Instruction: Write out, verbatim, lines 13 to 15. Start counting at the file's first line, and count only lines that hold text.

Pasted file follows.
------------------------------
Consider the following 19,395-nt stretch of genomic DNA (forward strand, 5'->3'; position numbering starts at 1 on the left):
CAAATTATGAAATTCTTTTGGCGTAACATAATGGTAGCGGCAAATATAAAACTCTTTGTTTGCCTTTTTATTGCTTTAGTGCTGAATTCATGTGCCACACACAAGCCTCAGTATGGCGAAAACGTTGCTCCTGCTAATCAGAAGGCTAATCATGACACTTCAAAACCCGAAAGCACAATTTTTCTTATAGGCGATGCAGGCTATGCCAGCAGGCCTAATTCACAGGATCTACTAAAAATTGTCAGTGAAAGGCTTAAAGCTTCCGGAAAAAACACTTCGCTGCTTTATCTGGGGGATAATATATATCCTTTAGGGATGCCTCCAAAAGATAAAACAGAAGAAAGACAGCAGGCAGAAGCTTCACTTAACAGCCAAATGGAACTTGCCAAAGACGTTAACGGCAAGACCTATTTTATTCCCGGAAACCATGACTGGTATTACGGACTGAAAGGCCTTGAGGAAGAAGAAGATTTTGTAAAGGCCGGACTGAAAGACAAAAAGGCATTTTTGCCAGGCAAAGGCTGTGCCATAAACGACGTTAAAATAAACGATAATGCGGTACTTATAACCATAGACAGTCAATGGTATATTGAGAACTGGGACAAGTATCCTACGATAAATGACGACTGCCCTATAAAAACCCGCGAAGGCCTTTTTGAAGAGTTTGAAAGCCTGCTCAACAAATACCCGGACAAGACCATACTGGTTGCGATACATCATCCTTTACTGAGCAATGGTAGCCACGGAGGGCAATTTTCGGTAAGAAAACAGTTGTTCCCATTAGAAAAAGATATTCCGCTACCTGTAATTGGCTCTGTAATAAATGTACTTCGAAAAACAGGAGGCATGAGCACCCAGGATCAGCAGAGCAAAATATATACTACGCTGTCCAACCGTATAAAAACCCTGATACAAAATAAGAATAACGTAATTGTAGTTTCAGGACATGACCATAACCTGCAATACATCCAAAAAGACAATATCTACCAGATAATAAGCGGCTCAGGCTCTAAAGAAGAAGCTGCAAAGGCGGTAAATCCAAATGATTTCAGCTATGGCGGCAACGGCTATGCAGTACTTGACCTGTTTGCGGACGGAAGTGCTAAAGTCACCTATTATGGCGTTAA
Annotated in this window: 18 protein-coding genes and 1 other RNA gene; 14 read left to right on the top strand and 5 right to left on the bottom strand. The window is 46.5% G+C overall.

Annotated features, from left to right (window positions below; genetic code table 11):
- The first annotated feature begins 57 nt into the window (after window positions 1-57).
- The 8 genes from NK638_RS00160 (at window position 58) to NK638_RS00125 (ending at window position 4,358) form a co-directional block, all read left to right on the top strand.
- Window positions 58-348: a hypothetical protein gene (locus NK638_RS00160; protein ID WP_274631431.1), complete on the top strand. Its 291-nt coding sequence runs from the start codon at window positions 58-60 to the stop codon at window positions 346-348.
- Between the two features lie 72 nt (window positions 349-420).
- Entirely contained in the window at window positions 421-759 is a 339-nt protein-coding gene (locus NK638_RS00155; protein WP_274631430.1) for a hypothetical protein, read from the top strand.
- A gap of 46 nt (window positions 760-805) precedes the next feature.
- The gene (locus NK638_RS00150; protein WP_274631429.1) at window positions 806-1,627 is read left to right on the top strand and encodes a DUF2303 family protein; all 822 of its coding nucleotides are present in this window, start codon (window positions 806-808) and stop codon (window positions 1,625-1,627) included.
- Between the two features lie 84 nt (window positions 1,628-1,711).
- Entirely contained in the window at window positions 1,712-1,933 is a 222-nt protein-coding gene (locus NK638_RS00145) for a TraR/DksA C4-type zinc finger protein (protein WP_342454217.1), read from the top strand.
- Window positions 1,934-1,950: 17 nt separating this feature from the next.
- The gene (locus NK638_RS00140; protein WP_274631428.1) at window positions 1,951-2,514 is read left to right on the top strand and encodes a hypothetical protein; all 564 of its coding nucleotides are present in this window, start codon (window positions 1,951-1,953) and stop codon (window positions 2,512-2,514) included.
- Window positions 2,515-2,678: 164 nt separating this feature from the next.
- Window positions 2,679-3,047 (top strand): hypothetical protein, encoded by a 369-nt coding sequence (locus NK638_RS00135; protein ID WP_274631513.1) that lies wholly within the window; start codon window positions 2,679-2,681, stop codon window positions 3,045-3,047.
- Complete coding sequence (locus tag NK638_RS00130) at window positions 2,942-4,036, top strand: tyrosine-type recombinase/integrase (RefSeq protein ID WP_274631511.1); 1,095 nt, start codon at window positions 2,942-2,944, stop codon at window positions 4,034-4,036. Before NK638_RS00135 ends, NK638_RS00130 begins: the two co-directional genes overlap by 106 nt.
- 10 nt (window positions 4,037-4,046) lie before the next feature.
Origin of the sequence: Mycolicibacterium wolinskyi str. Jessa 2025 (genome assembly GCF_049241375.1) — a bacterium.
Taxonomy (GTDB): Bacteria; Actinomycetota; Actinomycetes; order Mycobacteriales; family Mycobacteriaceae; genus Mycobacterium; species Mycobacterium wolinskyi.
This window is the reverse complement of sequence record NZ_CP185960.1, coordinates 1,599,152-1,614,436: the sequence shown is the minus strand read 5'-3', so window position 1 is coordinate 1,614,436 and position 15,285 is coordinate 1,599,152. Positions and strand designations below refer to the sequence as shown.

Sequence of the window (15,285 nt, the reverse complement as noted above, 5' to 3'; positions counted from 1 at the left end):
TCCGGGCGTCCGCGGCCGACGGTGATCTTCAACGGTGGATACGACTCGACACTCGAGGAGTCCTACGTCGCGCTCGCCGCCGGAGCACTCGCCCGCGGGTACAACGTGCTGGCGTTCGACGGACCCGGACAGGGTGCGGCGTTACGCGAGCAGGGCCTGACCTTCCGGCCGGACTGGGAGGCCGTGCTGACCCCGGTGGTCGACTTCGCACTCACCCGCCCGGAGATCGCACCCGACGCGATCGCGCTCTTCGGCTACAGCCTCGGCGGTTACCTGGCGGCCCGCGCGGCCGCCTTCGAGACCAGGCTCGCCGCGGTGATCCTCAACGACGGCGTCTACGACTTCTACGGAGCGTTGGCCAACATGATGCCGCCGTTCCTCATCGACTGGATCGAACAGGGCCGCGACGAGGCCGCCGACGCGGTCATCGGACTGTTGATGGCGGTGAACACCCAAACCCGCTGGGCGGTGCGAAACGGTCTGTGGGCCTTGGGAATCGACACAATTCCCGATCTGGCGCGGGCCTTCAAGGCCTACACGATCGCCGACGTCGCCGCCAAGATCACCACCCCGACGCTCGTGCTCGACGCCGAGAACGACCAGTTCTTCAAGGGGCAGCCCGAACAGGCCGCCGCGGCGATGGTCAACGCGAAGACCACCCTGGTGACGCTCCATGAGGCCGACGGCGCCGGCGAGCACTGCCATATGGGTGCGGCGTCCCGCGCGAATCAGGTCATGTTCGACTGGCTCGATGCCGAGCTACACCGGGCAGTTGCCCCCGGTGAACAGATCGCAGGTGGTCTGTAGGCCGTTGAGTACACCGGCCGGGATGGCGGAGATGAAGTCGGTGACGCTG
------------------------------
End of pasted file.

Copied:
- Entirely contained in the window at window positions 1,712-1,933 is a 222-nt protein-coding gene (locus NK638_RS00145) for a TraR/DksA C4-type zinc finger protein (protein WP_342454217.1), read from the top strand.
- Window positions 1,934-1,950: 17 nt separating this feature from the next.
- The gene (locus NK638_RS00140; protein WP_274631428.1) at window positions 1,951-2,514 is read left to right on the top strand and encodes a hypothetical protein; all 564 of its coding nucleotides are present in this window, start codon (window positions 1,951-1,953) and stop codon (window positions 2,512-2,514) included.